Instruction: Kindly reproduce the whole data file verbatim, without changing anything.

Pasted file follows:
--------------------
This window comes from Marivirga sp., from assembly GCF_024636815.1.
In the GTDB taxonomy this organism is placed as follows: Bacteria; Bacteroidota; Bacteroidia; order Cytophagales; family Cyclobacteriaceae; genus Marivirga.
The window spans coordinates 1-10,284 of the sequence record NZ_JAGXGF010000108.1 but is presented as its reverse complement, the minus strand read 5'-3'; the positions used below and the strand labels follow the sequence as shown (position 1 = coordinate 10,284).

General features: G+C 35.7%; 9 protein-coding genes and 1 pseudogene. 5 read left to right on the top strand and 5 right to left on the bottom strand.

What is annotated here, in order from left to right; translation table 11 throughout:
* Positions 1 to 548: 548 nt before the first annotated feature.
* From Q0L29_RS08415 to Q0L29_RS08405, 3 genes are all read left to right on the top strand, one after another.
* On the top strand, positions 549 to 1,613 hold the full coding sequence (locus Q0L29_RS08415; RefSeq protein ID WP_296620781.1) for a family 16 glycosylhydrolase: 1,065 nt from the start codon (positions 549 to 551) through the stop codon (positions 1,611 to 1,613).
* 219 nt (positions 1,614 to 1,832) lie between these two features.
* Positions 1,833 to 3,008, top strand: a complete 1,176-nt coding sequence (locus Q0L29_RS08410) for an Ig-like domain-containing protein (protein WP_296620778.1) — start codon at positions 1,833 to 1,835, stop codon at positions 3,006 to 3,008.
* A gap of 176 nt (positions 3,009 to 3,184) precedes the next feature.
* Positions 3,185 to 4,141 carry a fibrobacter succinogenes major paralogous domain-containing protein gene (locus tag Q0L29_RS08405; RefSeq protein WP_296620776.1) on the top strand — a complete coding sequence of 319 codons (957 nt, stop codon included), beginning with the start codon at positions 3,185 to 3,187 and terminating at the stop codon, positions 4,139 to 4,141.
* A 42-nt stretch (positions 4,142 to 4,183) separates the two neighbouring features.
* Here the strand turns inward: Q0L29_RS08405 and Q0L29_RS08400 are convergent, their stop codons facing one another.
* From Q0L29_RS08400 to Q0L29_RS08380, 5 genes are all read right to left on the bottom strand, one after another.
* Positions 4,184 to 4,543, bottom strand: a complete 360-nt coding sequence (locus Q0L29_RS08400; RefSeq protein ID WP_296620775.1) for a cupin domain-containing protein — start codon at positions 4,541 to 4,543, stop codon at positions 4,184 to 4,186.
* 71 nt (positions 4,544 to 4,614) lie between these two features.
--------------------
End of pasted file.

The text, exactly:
This window comes from Marivirga sp., from assembly GCF_024636815.1.
In the GTDB taxonomy this organism is placed as follows: Bacteria; Bacteroidota; Bacteroidia; order Cytophagales; family Cyclobacteriaceae; genus Marivirga.
The window spans coordinates 1-10,284 of the sequence record NZ_JAGXGF010000108.1 but is presented as its reverse complement, the minus strand read 5'-3'; the positions used below and the strand labels follow the sequence as shown (position 1 = coordinate 10,284).

General features: G+C 35.7%; 9 protein-coding genes and 1 pseudogene. 5 read left to right on the top strand and 5 right to left on the bottom strand.

What is annotated here, in order from left to right; translation table 11 throughout:
* Positions 1 to 548: 548 nt before the first annotated feature.
* From Q0L29_RS08415 to Q0L29_RS08405, 3 genes are all read left to right on the top strand, one after another.
* On the top strand, positions 549 to 1,613 hold the full coding sequence (locus Q0L29_RS08415; RefSeq protein ID WP_296620781.1) for a family 16 glycosylhydrolase: 1,065 nt from the start codon (positions 549 to 551) through the stop codon (positions 1,611 to 1,613).
* 219 nt (positions 1,614 to 1,832) lie between these two features.
* Positions 1,833 to 3,008, top strand: a complete 1,176-nt coding sequence (locus Q0L29_RS08410) for an Ig-like domain-containing protein (protein WP_296620778.1) — start codon at positions 1,833 to 1,835, stop codon at positions 3,006 to 3,008.
* A gap of 176 nt (positions 3,009 to 3,184) precedes the next feature.
* Positions 3,185 to 4,141 carry a fibrobacter succinogenes major paralogous domain-containing protein gene (locus tag Q0L29_RS08405; RefSeq protein WP_296620776.1) on the top strand — a complete coding sequence of 319 codons (957 nt, stop codon included), beginning with the start codon at positions 3,185 to 3,187 and terminating at the stop codon, positions 4,139 to 4,141.
* A 42-nt stretch (positions 4,142 to 4,183) separates the two neighbouring features.
* Here the strand turns inward: Q0L29_RS08405 and Q0L29_RS08400 are convergent, their stop codons facing one another.
* From Q0L29_RS08400 to Q0L29_RS08380, 5 genes are all read right to left on the bottom strand, one after another.
* Positions 4,184 to 4,543, bottom strand: a complete 360-nt coding sequence (locus Q0L29_RS08400; RefSeq protein ID WP_296620775.1) for a cupin domain-containing protein — start codon at positions 4,541 to 4,543, stop codon at positions 4,184 to 4,186.
* 71 nt (positions 4,544 to 4,614) lie between these two features.